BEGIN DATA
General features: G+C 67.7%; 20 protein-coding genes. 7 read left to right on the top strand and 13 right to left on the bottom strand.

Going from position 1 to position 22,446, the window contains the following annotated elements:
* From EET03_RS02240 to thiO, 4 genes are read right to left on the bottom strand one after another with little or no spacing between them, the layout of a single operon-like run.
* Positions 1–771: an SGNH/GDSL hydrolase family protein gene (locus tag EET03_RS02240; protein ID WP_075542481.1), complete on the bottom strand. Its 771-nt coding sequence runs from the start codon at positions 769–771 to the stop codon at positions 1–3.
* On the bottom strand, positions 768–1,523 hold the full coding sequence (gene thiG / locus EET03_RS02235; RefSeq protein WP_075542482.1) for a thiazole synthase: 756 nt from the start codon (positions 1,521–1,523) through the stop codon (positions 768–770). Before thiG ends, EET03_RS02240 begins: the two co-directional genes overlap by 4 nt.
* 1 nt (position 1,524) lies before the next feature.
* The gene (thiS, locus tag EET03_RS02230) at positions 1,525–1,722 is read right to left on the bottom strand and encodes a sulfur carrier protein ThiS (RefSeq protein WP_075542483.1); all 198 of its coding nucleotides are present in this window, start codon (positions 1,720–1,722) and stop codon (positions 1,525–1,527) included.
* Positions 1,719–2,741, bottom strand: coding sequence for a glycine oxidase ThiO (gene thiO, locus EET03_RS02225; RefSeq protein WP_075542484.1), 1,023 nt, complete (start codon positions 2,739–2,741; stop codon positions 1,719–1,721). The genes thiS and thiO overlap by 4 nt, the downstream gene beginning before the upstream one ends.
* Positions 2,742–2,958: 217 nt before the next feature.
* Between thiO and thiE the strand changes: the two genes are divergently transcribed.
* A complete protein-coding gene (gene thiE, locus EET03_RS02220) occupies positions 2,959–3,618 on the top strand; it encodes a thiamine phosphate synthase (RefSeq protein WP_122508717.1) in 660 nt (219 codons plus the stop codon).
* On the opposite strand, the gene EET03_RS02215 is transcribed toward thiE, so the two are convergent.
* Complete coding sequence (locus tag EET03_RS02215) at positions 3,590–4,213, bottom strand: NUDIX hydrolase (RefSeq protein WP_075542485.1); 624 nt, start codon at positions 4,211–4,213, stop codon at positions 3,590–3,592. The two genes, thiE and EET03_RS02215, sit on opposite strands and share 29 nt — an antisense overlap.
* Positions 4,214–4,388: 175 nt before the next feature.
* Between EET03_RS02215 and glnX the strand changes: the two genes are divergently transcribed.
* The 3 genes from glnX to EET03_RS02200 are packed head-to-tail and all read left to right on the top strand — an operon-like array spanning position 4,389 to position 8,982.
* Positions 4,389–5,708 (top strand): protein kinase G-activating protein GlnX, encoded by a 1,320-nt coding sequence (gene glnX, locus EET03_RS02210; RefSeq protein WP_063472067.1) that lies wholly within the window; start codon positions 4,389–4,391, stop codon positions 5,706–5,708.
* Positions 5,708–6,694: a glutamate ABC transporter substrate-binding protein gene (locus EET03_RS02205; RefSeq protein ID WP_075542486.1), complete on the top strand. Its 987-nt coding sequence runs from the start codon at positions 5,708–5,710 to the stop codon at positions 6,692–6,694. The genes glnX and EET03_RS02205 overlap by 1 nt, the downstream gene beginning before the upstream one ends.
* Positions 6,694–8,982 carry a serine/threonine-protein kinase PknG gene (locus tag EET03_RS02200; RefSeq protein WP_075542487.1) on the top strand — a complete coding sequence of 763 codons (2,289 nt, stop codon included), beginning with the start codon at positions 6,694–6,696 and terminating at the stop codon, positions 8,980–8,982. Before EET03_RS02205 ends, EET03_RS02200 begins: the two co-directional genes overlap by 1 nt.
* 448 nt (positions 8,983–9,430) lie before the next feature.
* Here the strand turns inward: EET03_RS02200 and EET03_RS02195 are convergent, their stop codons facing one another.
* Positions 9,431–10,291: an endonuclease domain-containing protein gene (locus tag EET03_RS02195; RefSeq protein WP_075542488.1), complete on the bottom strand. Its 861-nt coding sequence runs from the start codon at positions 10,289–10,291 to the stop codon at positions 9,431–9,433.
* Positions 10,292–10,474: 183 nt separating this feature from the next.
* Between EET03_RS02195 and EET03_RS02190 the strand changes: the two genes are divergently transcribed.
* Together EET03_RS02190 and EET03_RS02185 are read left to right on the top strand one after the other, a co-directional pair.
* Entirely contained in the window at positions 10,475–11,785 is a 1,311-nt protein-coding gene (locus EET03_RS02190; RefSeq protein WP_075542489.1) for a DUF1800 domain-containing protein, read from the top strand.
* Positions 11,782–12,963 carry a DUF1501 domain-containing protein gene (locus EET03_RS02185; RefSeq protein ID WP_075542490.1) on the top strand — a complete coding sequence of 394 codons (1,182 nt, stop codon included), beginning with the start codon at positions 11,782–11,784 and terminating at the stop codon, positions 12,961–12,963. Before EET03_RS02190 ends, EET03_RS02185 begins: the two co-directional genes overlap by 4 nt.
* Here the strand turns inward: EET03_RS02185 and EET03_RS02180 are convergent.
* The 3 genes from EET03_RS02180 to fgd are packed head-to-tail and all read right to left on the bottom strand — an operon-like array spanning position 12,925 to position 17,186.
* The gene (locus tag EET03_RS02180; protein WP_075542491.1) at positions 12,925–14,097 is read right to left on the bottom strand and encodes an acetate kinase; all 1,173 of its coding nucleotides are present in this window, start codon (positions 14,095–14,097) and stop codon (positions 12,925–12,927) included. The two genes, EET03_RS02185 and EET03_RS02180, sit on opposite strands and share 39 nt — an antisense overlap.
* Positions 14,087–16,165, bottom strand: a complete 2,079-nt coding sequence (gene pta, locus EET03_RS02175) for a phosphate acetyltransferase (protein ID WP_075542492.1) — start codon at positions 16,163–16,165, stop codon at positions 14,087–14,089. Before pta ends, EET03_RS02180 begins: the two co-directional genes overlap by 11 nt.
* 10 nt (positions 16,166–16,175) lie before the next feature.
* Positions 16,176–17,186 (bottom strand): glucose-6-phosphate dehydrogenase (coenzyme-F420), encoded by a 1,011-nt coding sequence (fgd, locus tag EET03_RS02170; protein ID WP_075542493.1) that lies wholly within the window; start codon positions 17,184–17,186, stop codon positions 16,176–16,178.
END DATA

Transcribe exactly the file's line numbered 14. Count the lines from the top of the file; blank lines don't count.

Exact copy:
* Positions 4,214–4,388: 175 nt before the next feature.